Reasonable Modifications and Reasonable Accommodations and the Importance To Community Associations

There is a common misconception that community associations, which include homeowners associations and condominium associations are not required to “make accommodations” for disabled individuals. While it is true that the Americans with Disabilities Act (“ADA”) may not be applicable to community associations unless, for example, the facilities of the applicable association are open to the general public, the Federal Fair Housing Act (“FHA”), and the Maryland equivalent (codified in Subtitle 7, Title 20 of the State Government Article of the Annotated Code of Maryland) impose requirements on community associations relating to reasonable accommodations and reasonable modifications. This blog post will focus on the obligations of community associations pursuant to the FHA. To the extent you may have questions regarding the ADA and requirements of “public accommodations”, please contact one of our attorneys in our real estate department.

The Federal Fair Housing Act, codified in 42 U.S.C. 3601 et seq., provides that, with respect to a person with a physical or mental impairment which substantially limits one or more of such person’s major life activities, it is illegal to discriminate against any such person in the provision of services or facilities in connection with the use and occupancy by such individual of a dwelling. According to the Department of Justice, the term “major life activity” may include seeing, hearing, walking, breathing, performing manual tasks, caring for one's self, learning, speaking, or working. In addition, other sources have defined “physical or mental impairment” as including any physiological disorder or condition affecting one or more of the following body systems: neurological; musculoskeletal; special sense organs; respiratory, including speech organs; cardiovascular; reproductive; digestive; genitourinary; hemic and lymphatic, skin; and endocrine.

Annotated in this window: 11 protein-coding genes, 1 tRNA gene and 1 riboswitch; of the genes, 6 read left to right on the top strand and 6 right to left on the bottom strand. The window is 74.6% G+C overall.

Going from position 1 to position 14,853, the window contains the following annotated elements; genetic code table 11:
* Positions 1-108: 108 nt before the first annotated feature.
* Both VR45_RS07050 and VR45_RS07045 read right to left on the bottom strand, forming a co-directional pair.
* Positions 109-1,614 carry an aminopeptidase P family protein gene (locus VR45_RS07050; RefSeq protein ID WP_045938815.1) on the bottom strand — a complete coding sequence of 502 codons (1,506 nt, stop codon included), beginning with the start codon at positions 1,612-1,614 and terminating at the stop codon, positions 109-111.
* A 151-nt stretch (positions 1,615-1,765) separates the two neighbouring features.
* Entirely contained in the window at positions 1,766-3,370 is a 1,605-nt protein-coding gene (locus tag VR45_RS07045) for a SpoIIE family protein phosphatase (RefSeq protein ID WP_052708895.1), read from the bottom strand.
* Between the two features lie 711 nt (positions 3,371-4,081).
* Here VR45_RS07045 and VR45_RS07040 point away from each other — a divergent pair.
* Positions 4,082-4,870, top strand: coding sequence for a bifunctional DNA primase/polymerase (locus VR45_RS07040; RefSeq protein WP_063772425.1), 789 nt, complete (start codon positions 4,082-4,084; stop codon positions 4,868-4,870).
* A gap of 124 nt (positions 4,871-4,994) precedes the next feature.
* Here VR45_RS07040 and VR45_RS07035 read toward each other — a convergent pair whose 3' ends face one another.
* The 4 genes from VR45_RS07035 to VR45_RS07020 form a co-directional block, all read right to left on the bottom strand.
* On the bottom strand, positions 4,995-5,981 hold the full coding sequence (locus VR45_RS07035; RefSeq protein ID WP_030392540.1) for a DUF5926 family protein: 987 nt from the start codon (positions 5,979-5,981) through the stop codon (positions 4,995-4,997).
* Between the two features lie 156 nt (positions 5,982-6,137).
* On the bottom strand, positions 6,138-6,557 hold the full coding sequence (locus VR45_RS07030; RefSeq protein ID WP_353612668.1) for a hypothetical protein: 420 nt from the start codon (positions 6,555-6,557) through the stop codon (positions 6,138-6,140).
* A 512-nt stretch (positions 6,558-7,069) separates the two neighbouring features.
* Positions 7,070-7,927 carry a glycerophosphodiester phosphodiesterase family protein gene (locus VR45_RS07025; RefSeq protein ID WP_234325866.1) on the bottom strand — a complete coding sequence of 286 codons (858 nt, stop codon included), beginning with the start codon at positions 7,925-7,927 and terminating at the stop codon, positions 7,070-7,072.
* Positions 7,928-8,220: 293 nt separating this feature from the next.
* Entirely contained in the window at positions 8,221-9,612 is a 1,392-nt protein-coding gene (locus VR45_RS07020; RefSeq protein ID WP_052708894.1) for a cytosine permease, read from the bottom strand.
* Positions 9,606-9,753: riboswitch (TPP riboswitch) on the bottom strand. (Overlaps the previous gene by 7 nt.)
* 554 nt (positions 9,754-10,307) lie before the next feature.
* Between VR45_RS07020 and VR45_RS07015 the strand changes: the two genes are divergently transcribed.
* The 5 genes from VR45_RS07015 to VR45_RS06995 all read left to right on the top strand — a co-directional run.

“Discrimination” includes, without limitation, a refusal (a) to permit, at the expense of the handicapped person, reasonable modifications of existing premises occupied (or to be occupied) by such person if such modifications may be necessary to afford such person full enjoyment of the premises; and/or (b) to make a reasonable accommodation in rules, policies or practices when such accommodation may be necessary to afford such person equal opportunity to use and enjoy the dwelling in question. What does this mean in practice?

Practical Example 1 – Reasonable Accommodation.

John Doe is the owner of a dwelling in a homeowners association. The declaration of covenants, conditions and restrictions of the homeowners association prohibit the installation and use of generators. Mr. Doe suffers from a medical condition which may cause him to stop breathing while he sleeps if does not use an electric-powered medical device while he is sleeping. If the power to his home is off, such circumstance potentially poses a threat to the health of Mr. Doe. Mr. Doe submits an application for the installation and use of a generator for his home, along with documentation confirming his medical condition from his treating physician. Is the homeowners association required to grant approval for the generator?